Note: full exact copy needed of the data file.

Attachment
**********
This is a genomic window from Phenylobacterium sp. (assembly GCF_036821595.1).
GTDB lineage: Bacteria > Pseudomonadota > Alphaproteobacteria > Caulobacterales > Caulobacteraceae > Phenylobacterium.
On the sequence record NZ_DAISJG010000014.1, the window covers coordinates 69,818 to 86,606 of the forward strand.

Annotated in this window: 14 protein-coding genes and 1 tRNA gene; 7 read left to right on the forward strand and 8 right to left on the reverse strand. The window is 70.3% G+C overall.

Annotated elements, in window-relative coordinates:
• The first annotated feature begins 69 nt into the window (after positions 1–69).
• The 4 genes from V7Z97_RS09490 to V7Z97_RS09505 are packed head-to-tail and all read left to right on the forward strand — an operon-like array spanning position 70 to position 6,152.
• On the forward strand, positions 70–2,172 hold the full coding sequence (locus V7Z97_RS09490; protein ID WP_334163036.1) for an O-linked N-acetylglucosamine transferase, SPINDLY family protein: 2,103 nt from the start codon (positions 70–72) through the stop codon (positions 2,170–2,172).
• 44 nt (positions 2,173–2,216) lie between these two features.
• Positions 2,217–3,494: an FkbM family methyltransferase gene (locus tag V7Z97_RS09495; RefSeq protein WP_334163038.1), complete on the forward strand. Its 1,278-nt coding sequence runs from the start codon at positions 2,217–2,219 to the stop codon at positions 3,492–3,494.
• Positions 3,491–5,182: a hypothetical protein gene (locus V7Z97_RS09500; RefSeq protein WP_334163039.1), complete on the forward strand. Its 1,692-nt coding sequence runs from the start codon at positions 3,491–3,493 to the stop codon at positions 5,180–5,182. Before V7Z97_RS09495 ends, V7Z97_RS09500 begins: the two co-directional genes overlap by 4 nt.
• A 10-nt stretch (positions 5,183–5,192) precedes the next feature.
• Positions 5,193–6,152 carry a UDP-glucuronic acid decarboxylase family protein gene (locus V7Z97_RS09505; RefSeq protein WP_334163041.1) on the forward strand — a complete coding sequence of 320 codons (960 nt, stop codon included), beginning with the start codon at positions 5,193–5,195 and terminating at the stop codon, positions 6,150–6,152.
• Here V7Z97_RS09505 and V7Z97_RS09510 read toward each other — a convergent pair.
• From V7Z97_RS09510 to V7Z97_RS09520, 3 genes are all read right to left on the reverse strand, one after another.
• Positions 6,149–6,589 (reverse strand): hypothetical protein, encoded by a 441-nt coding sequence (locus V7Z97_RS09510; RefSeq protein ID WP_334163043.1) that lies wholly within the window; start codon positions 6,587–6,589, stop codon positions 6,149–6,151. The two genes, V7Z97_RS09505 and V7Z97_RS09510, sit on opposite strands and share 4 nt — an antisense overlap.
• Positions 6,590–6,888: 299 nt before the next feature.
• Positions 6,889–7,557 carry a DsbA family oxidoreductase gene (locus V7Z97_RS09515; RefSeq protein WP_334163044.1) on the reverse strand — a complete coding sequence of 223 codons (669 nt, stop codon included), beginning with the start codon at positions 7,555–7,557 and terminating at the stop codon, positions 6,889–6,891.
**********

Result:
This is a genomic window from Phenylobacterium sp. (assembly GCF_036821595.1).
GTDB lineage: Bacteria > Pseudomonadota > Alphaproteobacteria > Caulobacterales > Caulobacteraceae > Phenylobacterium.
On the sequence record NZ_DAISJG010000014.1, the window covers coordinates 69,818 to 86,606 of the forward strand.

Annotated in this window: 14 protein-coding genes and 1 tRNA gene; 7 read left to right on the forward strand and 8 right to left on the reverse strand. The window is 70.3% G+C overall.

Annotated elements, in window-relative coordinates:
• The first annotated feature begins 69 nt into the window (after positions 1–69).
• The 4 genes from V7Z97_RS09490 to V7Z97_RS09505 are packed head-to-tail and all read left to right on the forward strand — an operon-like array spanning position 70 to position 6,152.
• On the forward strand, positions 70–2,172 hold the full coding sequence (locus V7Z97_RS09490; protein ID WP_334163036.1) for an O-linked N-acetylglucosamine transferase, SPINDLY family protein: 2,103 nt from the start codon (positions 70–72) through the stop codon (positions 2,170–2,172).
• 44 nt (positions 2,173–2,216) lie between these two features.
• Positions 2,217–3,494: an FkbM family methyltransferase gene (locus tag V7Z97_RS09495; RefSeq protein WP_334163038.1), complete on the forward strand. Its 1,278-nt coding sequence runs from the start codon at positions 2,217–2,219 to the stop codon at positions 3,492–3,494.
• Positions 3,491–5,182: a hypothetical protein gene (locus V7Z97_RS09500; RefSeq protein WP_334163039.1), complete on the forward strand. Its 1,692-nt coding sequence runs from the start codon at positions 3,491–3,493 to the stop codon at positions 5,180–5,182. Before V7Z97_RS09495 ends, V7Z97_RS09500 begins: the two co-directional genes overlap by 4 nt.
• A 10-nt stretch (positions 5,183–5,192) precedes the next feature.
• Positions 5,193–6,152 carry a UDP-glucuronic acid decarboxylase family protein gene (locus V7Z97_RS09505; RefSeq protein WP_334163041.1) on the forward strand — a complete coding sequence of 320 codons (960 nt, stop codon included), beginning with the start codon at positions 5,193–5,195 and terminating at the stop codon, positions 6,150–6,152.
• Here V7Z97_RS09505 and V7Z97_RS09510 read toward each other — a convergent pair.
• From V7Z97_RS09510 to V7Z97_RS09520, 3 genes are all read right to left on the reverse strand, one after another.
• Positions 6,149–6,589 (reverse strand): hypothetical protein, encoded by a 441-nt coding sequence (locus V7Z97_RS09510; RefSeq protein ID WP_334163043.1) that lies wholly within the window; start codon positions 6,587–6,589, stop codon positions 6,149–6,151. The two genes, V7Z97_RS09505 and V7Z97_RS09510, sit on opposite strands and share 4 nt — an antisense overlap.
• Positions 6,590–6,888: 299 nt before the next feature.
• Positions 6,889–7,557 carry a DsbA family oxidoreductase gene (locus V7Z97_RS09515; RefSeq protein WP_334163044.1) on the reverse strand — a complete coding sequence of 223 codons (669 nt, stop codon included), beginning with the start codon at positions 7,555–7,557 and terminating at the stop codon, positions 6,889–6,891.